jblev1 wrote: Attorney wrote:
SrLaw wrote:-13 curve is my prediction. I would say -14 is more likely than -12 and -15 is more likely than -11.
Pretty much what I think, maybe a smidge more generous. -14 as prediction, -13 close behind, then -15 and -12 way behind. Then -11 with a 0.01% chance and -16 clocking in at 0.001%.
With 102 questions? That means you have to get 89 correct for a 170! Or 88 with a -14! That is rough man, that low of a curve makes a high question test harder, not easier. I am going with OP on this one, -15 for real.
I think it's cute when people fail to recognize that adding one to the numerator of an expression and adding one to the denominator of an expression are actually two different things.
In other words, adding one additional question to the number of questions you took does not mean that for things to be equal you should be allowed to get one extra question wrong. In fact, the opposite is probably truer.
Typical -14 Curve: 87/101 = 86.1% correct
Hypothetical PT62 -14 Curve: 88/102 = 86.2% correct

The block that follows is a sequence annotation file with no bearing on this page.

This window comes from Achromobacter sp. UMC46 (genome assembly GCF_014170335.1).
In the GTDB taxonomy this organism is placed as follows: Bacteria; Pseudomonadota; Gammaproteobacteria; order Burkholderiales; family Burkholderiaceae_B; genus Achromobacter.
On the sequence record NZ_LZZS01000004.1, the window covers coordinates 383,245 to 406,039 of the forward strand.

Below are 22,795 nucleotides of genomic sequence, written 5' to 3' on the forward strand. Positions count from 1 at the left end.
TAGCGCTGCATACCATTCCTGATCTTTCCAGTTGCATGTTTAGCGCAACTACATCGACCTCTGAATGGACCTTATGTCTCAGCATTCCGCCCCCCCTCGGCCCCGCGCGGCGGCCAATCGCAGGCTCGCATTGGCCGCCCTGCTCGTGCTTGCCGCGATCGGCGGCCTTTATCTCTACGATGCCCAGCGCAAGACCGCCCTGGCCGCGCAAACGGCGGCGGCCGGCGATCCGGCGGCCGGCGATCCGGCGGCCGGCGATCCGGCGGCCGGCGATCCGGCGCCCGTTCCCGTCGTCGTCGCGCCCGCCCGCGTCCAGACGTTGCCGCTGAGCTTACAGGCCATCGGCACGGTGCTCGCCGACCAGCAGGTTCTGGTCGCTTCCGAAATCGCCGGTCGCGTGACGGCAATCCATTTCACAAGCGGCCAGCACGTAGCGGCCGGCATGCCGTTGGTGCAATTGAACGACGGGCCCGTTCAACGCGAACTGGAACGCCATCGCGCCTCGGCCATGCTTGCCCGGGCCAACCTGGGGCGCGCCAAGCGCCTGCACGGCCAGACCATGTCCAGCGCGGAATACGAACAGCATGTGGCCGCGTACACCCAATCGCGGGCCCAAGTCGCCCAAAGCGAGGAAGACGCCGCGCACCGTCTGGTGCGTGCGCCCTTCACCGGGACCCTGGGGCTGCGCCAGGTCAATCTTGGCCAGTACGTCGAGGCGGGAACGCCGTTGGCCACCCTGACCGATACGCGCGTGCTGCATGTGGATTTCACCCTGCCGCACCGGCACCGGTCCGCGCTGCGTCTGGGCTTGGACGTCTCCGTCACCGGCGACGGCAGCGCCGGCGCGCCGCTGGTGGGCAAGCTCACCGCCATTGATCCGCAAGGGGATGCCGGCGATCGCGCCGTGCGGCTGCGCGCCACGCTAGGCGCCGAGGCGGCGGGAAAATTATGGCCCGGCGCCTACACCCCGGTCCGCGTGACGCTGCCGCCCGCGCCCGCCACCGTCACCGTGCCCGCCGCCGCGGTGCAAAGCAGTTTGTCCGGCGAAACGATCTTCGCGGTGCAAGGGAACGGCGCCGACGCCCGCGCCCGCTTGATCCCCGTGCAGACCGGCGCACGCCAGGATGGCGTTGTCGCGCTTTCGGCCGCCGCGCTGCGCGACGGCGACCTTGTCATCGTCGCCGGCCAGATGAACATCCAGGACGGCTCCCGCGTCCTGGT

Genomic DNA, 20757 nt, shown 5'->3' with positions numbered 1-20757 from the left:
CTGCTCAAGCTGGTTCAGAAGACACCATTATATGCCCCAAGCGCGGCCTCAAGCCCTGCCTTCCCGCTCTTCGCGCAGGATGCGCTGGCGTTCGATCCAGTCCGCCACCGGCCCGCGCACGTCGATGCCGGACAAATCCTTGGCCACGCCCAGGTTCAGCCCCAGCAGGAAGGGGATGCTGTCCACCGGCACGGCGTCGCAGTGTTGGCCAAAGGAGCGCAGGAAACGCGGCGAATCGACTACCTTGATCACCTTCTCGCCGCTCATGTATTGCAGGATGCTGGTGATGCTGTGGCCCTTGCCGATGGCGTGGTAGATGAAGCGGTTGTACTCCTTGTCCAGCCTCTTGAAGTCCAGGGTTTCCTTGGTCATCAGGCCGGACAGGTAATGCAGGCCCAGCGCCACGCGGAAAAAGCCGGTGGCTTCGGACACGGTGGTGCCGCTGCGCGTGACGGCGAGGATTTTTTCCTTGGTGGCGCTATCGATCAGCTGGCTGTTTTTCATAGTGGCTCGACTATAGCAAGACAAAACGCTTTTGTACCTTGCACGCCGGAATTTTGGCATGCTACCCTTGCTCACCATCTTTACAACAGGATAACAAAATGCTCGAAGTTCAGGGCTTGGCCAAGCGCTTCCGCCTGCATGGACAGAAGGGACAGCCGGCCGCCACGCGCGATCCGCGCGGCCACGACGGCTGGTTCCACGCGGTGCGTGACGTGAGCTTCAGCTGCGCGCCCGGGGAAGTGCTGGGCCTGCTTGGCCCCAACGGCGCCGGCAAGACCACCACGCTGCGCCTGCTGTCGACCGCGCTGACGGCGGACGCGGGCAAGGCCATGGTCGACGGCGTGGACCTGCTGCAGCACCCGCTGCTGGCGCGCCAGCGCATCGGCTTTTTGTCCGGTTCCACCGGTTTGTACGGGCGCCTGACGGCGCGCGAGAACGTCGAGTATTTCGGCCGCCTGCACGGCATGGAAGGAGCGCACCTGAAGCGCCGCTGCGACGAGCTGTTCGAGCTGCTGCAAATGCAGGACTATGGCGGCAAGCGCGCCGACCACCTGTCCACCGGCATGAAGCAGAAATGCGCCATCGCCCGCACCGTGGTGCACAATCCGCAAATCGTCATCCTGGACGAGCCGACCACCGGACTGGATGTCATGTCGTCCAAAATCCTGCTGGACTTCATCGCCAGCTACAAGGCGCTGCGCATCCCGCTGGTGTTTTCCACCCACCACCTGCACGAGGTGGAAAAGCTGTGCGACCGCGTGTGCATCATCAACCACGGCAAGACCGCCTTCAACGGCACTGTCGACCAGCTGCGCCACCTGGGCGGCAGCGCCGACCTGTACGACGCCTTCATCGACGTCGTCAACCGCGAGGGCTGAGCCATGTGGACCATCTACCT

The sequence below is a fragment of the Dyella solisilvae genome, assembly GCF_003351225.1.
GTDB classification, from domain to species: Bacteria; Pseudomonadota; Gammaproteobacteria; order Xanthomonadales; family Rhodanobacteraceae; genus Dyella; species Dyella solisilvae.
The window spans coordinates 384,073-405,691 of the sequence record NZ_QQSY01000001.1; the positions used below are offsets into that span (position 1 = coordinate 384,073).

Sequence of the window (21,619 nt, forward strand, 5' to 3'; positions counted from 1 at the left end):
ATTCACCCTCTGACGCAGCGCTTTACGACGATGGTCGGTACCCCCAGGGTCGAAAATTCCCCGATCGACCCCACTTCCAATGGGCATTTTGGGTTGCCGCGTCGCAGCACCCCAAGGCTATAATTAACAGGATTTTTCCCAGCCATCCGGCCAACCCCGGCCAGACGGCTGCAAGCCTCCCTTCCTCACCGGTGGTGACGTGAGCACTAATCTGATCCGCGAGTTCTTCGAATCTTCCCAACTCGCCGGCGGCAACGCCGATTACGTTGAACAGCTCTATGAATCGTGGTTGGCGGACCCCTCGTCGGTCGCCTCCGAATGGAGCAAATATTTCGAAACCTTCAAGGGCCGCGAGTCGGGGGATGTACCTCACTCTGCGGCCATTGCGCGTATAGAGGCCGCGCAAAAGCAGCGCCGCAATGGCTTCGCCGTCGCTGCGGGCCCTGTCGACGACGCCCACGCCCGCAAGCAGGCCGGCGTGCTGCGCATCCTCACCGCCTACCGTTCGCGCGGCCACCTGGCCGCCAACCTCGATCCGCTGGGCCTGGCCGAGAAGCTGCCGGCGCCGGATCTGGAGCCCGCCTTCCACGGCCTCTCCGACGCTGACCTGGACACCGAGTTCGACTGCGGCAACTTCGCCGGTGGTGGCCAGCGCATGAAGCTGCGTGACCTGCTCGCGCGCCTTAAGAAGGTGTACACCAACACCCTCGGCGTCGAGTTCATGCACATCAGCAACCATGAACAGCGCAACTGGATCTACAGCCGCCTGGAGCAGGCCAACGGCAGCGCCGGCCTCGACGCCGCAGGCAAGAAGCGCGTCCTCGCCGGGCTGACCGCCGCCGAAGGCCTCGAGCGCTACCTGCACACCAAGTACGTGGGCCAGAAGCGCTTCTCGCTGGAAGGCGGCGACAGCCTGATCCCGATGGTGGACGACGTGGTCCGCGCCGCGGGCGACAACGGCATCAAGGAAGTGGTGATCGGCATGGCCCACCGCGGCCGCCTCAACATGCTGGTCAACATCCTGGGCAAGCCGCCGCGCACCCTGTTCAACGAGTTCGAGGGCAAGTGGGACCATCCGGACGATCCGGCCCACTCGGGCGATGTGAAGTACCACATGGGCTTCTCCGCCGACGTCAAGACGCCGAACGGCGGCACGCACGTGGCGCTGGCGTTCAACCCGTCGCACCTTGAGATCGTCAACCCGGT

"Guaranteed" PT62 -15 Curve: 87/102 = 85.2% correct
So because there was an extra question, you think that means you can get an extra 1% wrong and still get a 170? That's insane logic considering there has only been one time the LSAC has allowed a 170 with under 86% correct, and far more often has required test takers to get 90%+ for a 170.
Lol, I'm done speculating on curve, it's almost here anyway. Some will argue "but we had less time," but I'd say the questions were slightly easier, and two 26Q LR sections is really not a big deal. Either way, the curve is determined by information we do not have access to, determined with metrics not fully known to us, so I lol at the conclusion that -15 is guaranteed because there was an extra question.